G.D. Sahgal, J.
1. The appellants are the tenants of respondent No. 1 of a certain accommodation in Bahraich. The roof of one of the rooms in that accommodation has given way. It was a tiled roof. The appellants want to replace it by a roof made of cement slabs. Objection had been taken against it by Tespondent No. 1. He filed a suit for an injunction restraining the appellants from making the construetions. The plea of the appellant was that they were only making repairs allowed to them under Section 108, T. P. Act. This plea of the appellants found favour with the learned Munsif but it did not find favour with the learned Civil fudge of Bahraich in appeal. The suit was accordingly decreed for a permanent injunction restraining the appellants from demolishing the old roof and replacing it by a new Pakka slab roof. In this second appeal the only point that has been urged at the time o admission is that it was not a case o reconstruction but was a case of repairs which the appellants had a right to make under Section 108, T. P. Act.
2. It is not disputed that originally there was a tiled roof over the room. The appellants now want to replace it by a roof of cement slabs. They say that the roof is to be repaired as it is badly damaged and as the rain water leaks through it. Assuming for a moment that the old roof had to be repaired the question is whether replacing it by cement slabs amounts to repairing.
3. The lower Court has relied on the case of Bepin Behari Chatterji v. Muasif, West Allahabad, 1959 All W R (HC) 197 wherein it has been held that where a portion of an accommodation had ceased to exist and required to be reconstructed its reconstruction did not amount to repairs. That was, however, a case where the whole structure had fallen down. But in this case only the roof has given way and requires repairs. The question however would still arise whether replacing of the tiled roof by a roof made of cement slabs will amount to repairs. The learned counsel points out that the entire roof was leaking and, therefore, its replacement amounted to repairs. In support of his contention, he relied on the case of Augustine v. Chandy, AIR 1953 Trav-Co 462. In that case the observations of Fletcher-Moulton L. T. in Lurcott v. Wakely & Wheeler, (1911) 1 K B 905 at p. 918 to the following effect
'repair includes replacement of parts . .. Many, and in fact most, repairs imply that some portion of the total fabric is renewed, that new is put in place of old'
have been referred to. That was a base of a thatched old shed made of very flimsy materials like bamboo and arecanut stem. Its repairs, according to what has been held in that case implied renewal and replacement of parts and it was in that connection that the above observations of Fletcher-Moulton, L. T., were relied upon. In this case also, no doubt, the roof was a tiled one and if the structure of the roof had given way and the files had also given way then they could be pulled down and completely renewed and replaced, but that did not mean that they could be replaced by entirely a new type o construction. The case goes to help the appellants only to this extent, and I respectfully agree with the observations made therein, that the appellant could have replaced the tiled roof by pulling down the old structure on which the files rested, but they could not replace the tiled roof by a roof made of cement slabs.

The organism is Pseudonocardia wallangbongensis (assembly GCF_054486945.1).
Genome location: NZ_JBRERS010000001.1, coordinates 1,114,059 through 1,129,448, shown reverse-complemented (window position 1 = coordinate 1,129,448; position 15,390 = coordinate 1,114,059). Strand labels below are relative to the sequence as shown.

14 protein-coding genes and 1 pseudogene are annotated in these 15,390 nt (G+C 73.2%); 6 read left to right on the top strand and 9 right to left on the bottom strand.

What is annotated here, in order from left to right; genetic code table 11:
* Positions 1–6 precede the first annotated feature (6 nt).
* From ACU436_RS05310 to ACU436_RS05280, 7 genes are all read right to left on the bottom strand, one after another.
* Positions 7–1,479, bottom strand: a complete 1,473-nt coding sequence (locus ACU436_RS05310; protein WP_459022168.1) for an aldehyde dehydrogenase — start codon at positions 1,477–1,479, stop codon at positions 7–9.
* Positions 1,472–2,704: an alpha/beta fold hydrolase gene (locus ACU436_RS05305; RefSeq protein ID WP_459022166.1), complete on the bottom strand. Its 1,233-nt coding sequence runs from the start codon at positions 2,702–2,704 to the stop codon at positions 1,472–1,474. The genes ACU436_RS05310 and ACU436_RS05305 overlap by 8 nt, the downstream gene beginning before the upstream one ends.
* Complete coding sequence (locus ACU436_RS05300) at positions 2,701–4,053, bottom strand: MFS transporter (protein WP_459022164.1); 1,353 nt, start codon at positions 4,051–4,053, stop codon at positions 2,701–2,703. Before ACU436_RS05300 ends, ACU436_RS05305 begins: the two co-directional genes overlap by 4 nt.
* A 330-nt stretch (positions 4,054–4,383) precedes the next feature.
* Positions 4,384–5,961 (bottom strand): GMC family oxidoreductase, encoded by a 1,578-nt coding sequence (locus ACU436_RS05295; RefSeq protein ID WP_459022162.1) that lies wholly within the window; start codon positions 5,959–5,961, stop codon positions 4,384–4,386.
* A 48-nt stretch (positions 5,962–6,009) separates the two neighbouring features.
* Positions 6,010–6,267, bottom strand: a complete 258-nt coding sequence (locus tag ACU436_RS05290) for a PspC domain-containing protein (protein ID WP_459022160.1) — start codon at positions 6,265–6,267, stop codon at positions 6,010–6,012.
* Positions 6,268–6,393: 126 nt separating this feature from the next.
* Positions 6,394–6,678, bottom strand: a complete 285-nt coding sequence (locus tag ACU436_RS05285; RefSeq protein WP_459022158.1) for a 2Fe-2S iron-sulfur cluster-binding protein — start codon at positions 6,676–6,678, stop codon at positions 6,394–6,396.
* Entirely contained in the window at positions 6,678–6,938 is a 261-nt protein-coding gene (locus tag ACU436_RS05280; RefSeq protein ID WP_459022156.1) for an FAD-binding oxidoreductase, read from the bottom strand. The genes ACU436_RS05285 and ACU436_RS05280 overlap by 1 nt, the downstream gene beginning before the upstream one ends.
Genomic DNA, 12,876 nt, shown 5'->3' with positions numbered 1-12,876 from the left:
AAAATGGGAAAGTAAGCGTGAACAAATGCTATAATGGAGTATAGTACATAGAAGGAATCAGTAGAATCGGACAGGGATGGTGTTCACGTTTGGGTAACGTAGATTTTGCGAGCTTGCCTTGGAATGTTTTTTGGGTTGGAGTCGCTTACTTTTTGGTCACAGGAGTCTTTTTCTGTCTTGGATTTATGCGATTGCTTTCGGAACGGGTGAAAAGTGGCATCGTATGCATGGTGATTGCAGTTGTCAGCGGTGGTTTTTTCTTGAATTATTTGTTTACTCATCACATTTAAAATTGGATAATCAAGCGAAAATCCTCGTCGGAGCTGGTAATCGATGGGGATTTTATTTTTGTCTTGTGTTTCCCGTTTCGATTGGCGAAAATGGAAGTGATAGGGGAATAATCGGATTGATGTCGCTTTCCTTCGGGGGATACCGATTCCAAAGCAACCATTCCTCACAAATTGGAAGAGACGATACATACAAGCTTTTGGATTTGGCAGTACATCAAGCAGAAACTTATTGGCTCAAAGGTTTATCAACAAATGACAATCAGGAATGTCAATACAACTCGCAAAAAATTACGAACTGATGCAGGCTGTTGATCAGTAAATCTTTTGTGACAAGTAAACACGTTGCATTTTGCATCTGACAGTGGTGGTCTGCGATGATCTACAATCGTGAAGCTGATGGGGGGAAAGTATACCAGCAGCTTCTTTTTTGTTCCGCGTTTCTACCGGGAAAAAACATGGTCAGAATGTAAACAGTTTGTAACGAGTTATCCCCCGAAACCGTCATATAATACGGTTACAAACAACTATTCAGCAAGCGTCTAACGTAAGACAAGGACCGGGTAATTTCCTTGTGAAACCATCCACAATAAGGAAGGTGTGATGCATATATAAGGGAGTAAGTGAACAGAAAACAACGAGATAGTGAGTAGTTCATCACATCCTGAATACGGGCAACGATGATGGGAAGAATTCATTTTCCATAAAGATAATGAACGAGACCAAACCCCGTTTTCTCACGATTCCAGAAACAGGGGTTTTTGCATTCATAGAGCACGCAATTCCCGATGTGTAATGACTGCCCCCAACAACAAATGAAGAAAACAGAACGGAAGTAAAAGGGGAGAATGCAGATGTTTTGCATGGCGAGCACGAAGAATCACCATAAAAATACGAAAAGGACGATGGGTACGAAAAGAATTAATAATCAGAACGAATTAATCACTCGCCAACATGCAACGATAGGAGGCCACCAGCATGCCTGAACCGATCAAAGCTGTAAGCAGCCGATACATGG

4. According to Webster's New International Dictionary 'repair' means 'to restore to a sound or good state after injury, decay, delapidation or partial destruction; also to renew, revive, to rebuild, after exhaustion, loss etc.' According to Murray's Dictionary also 'repair' means 'to restore (a composite thing, structure etc.) to good condition by renewal or replacement of decayed or damaged parts, or by refixing what has given way, to amend' 'To restore' means 'to set right, to build up again to erect or reconstruct, to bring back to the original state.' Thus while the appellants were entitled to pull down the old rotten structures and replace them :by new ones, they were not entitled to replace them by a new structure of a type different from the old structures. They could thus reconstruct the tiled .roof, but they could not replace it by a roof of cement slabs. The learned counsel for the appellants says that his client will not charge from respondent No. 1 the cost of repairs. It may be that a roof of cement slabs is costlier than a tiled roof and so far as the value of the property is concerned it will be more advantageous to the landlord if the roof is replaced by a roof of cement slabs instead of the tiled roof being reconstructed if the appellants do not charge the cost from the landlord, but the landlord may not like it. He may not like to change the look or his constructions for keeping which intact he may have some sentimental reasons. It may be that he might be thinking that if the premises are vacated he would put a ceiling under the tiled roof and would live under the construction. A ceiling under the tiled roof will keep the construction cooler in summer. He might not thus like the idea of the roof being replaced by cement slabs though so far as the money value is concerned, he may gain by the appellants' conduct. What the appellants wanted to do in this case was to replace the old roof by a new type. This act of theirs did not amount torepairing the old root and they were not entitled to do it, even if they forgo the payment of the same by the landlord.
5. In these circumstances, the appeal has been rightly decided and the injunction has been rightly issued restraining the defendants-appellants from demolishing the old roof and replacing it by a new Pakka slab roof.
6. The appeal is, accordingly, dismissed summarily under Order 41, Rule 11 of the Code of Civil Procedure.